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What to Expect if You’re Pulled Over While Driving

While most of us do practice safe driving, there are times where we might get pulled over randomly or for reasons that we never expected. Some police officers might get a hunch and pull people over occasionally, or you might have a broken light that you weren’t aware of.

While many interactions with the police are positive (assuming you’re not exacerbating the situation) there might be times where you’re concerned or even worried. It’s important to calm down and to approach the situation carefully, especially if you have actually committed an offence. Here’s what you should expect if you’re ever pulled over while driving.

Why Would Police Pull You Over in the First Place?

There are many reasons why police might pull you over. It’s usually down to offences that you may have caused, but the can ultimately do it for any reason as long as they have reasonable suspicion that you could be up to something bad. This idea alone can be really off-putting for people. But in general, there are a couple of minor offences that might cause a police officer to pull you over. For example:

  • If they see that you or a passenger in your car isn’t wearing a seatbelt
  • If you’re caught driving a little over the speed limit
  • If you’re seen driving too close to the vehicle in front of you (tailgating)
  • If you’re seen using your mobile phone while driving (distracted driving)
  • If you use the lanes improperly such as switching lanes too fast or using the wrong lanes

These are some of the most common minor offences that you might be pulled over for. If you do any of these things and there’s a police officer in the vicinity, then there’s a good chance that they’ll turn on their siren and chase you down. If you know you’ve committed a minor offence, then you should pull over immediately and act politely when the officer approaches your car. In most cases, you’ll get off with a warning and that’ll be it.

However, if you’re rude, disrespectful or have actually committed a serious offence, it could go further and you may need to hire a lawyer if you’re taken in. For example, if you’re caught driving under the influence or seen speeding away from a traffic offence or accident, then the office will be a little more adamant in chasing you down. In a case like this, you should always pull over immediately and safely and just accept the punishment. It’s no reason to start a chase and potentially cause an accident.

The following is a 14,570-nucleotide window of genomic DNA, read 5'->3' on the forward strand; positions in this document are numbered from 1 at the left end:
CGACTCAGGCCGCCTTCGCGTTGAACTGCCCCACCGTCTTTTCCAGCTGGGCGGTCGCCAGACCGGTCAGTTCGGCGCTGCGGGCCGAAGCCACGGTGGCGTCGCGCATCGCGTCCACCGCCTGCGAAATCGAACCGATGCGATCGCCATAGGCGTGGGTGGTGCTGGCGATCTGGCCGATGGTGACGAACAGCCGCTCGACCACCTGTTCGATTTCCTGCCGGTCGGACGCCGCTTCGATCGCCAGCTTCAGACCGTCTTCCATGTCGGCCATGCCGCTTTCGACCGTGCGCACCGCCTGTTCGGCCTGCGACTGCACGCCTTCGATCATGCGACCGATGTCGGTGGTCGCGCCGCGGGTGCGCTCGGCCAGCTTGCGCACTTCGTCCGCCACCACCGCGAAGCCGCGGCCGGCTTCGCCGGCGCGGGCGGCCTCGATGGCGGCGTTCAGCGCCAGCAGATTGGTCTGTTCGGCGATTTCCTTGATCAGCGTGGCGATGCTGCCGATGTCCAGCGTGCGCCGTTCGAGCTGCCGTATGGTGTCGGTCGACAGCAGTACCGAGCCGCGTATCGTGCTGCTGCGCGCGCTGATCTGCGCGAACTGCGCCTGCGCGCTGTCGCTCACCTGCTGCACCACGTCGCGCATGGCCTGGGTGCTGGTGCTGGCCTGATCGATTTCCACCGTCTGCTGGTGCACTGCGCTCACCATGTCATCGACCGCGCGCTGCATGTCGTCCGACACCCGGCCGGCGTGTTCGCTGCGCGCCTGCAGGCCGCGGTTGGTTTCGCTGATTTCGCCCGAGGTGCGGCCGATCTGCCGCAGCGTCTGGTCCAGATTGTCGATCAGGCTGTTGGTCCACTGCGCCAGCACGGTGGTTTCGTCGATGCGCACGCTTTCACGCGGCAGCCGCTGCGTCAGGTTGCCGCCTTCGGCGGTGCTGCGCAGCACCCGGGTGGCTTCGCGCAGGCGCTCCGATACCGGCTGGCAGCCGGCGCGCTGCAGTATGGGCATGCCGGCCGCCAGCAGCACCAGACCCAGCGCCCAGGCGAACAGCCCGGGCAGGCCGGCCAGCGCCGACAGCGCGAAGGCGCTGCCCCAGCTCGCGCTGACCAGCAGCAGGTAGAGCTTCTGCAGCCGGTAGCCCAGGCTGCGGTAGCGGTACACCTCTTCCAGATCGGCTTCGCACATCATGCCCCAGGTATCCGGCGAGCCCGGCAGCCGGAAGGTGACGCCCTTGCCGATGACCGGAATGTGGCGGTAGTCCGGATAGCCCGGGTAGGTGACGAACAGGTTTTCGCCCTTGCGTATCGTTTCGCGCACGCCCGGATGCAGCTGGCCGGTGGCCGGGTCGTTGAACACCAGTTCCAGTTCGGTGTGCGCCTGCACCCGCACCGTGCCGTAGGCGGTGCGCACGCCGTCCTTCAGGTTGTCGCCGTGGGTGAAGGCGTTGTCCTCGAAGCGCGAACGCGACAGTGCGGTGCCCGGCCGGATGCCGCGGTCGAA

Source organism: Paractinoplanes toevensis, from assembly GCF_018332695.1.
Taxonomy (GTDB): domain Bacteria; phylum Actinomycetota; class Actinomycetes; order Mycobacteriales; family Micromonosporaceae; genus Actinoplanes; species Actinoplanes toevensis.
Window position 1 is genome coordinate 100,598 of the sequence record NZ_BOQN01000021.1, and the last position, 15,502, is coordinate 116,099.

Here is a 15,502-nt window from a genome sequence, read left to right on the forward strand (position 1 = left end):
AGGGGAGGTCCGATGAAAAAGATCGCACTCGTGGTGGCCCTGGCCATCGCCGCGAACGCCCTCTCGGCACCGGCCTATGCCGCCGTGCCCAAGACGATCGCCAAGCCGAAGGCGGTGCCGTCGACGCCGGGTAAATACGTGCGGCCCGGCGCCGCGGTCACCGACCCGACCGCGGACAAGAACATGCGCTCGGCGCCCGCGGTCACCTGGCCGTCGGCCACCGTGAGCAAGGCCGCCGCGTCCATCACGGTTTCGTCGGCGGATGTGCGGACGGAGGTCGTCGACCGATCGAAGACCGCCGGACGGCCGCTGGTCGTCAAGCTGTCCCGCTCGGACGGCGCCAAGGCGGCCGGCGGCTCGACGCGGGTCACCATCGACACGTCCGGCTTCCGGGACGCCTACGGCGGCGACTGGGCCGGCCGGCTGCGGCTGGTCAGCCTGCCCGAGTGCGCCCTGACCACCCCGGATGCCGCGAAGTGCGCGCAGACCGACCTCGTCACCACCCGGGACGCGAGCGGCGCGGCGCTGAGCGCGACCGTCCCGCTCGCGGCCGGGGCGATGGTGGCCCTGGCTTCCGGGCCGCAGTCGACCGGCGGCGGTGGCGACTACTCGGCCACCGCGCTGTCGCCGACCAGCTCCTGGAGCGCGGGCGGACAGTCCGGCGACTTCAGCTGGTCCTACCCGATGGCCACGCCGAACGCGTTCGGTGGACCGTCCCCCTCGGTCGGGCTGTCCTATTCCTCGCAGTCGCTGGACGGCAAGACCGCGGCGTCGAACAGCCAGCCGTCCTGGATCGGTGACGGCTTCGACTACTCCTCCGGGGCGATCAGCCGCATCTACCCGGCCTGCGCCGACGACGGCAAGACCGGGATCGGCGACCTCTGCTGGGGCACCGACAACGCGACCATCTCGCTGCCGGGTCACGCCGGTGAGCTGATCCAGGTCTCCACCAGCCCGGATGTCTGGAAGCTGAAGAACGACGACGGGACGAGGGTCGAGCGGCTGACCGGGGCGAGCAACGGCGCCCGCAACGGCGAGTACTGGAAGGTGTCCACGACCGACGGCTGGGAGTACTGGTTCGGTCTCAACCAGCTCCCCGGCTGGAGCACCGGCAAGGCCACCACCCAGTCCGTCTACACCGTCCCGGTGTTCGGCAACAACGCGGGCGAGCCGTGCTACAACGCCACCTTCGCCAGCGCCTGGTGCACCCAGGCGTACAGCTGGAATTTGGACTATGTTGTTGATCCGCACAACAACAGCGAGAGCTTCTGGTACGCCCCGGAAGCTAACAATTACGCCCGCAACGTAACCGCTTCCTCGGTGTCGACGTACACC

What Are the Consequences of a First-Time Offence?

Depending on the offence, you may be brought to your nearest police station and you’ll be booked. This means your mugshot and fingerprints might be taken, especially if it’s serious. You may be asked to appear in court and you may want to consider bail bonds if you’re allowed to post bail. This means you can be released immediately, but you might still need to appear in court depending on your situation.

It can be particularly stressful if you have committed a serious offence. While most minor offences just result in a warning, a serious one could lead to jail time and a suspension of your license. In some cases, you may need to undergo an alcohol and drug education program if you were caught driving under the influence. You’ll have to attend several hours of drunk driving prevention classes and you could even be asked to pay for them.

Practice Safe Driving to Avoid Getting Pulled Over in the First Place

It’s always a good idea to practice safe driving tips to help you avoid getting noticed by the police. Simple things such as maintaining a safe distance between cars, wearing a seatbelt, and not looking at your phone will make you see far less threatening. This leads to fewer encounters with the police and a lower chance that you’ll commit an offence.

If there is ever a situation where you are pulled over, then treating the officer with respect will defuse the situation quickly and you’ll be on your way. Even if you’re annoyed at the officer or are having a bad day, act as courteously as you can and you’ll avoid any further escalation. While this can seem a little degrading for some people, it’s arguably the best way to just avoid further interactions with the police so you can escape the situation and get on with your life.

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